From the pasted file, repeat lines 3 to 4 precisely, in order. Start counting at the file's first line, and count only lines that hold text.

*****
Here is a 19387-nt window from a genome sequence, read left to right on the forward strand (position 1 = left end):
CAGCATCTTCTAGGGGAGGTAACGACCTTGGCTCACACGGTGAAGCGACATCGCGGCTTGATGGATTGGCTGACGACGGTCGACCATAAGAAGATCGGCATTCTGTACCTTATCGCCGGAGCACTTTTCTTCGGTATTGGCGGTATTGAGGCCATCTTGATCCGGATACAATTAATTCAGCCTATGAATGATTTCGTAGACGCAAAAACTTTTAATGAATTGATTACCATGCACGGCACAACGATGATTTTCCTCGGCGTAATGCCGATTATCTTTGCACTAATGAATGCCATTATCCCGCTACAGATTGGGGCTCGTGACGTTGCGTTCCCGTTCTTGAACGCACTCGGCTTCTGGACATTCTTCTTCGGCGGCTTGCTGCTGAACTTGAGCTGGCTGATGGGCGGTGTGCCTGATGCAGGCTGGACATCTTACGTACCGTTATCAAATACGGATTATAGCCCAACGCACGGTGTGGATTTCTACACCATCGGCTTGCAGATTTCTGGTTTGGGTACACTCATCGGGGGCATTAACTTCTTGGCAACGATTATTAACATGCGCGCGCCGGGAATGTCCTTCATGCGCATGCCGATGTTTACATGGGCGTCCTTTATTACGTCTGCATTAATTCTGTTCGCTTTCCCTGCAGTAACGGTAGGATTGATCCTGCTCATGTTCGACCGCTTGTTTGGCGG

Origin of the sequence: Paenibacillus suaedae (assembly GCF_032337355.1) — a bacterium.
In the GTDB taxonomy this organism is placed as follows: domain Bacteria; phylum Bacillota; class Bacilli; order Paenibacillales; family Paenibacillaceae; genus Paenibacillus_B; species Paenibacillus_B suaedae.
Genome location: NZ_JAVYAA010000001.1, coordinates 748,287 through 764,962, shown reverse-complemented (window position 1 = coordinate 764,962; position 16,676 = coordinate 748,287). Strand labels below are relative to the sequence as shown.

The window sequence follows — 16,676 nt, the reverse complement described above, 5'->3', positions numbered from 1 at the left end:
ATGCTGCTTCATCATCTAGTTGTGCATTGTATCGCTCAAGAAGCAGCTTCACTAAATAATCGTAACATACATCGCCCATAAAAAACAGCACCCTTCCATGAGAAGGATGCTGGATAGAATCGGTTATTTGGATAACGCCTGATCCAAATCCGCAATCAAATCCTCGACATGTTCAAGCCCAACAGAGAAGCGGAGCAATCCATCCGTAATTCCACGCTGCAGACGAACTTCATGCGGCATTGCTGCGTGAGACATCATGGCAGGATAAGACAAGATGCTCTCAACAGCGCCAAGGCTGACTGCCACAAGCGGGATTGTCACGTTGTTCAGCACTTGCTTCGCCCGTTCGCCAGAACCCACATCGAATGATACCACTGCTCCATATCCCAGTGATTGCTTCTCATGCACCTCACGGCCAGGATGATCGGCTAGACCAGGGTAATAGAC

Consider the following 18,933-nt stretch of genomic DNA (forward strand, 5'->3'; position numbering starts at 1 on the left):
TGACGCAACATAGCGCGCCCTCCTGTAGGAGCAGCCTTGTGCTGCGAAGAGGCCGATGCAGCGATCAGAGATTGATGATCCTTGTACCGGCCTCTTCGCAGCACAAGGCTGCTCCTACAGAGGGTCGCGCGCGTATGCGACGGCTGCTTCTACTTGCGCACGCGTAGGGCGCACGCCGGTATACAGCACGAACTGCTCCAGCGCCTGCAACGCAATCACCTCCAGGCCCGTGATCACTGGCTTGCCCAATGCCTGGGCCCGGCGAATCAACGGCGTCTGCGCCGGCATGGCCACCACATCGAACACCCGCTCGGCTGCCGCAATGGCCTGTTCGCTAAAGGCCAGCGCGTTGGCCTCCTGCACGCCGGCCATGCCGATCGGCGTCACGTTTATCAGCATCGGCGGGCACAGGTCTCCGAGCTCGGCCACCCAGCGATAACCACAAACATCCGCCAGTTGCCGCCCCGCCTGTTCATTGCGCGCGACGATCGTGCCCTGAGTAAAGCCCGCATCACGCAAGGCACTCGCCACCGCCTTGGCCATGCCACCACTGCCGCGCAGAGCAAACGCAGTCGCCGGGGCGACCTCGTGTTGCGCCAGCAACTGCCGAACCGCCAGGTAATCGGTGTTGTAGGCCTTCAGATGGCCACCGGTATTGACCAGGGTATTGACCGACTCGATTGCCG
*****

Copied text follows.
Origin of the sequence: Paenibacillus suaedae (assembly GCF_032337355.1) — a bacterium.
In the GTDB taxonomy this organism is placed as follows: domain Bacteria; phylum Bacillota; class Bacilli; order Paenibacillales; family Paenibacillaceae; genus Paenibacillus_B; species Paenibacillus_B suaedae.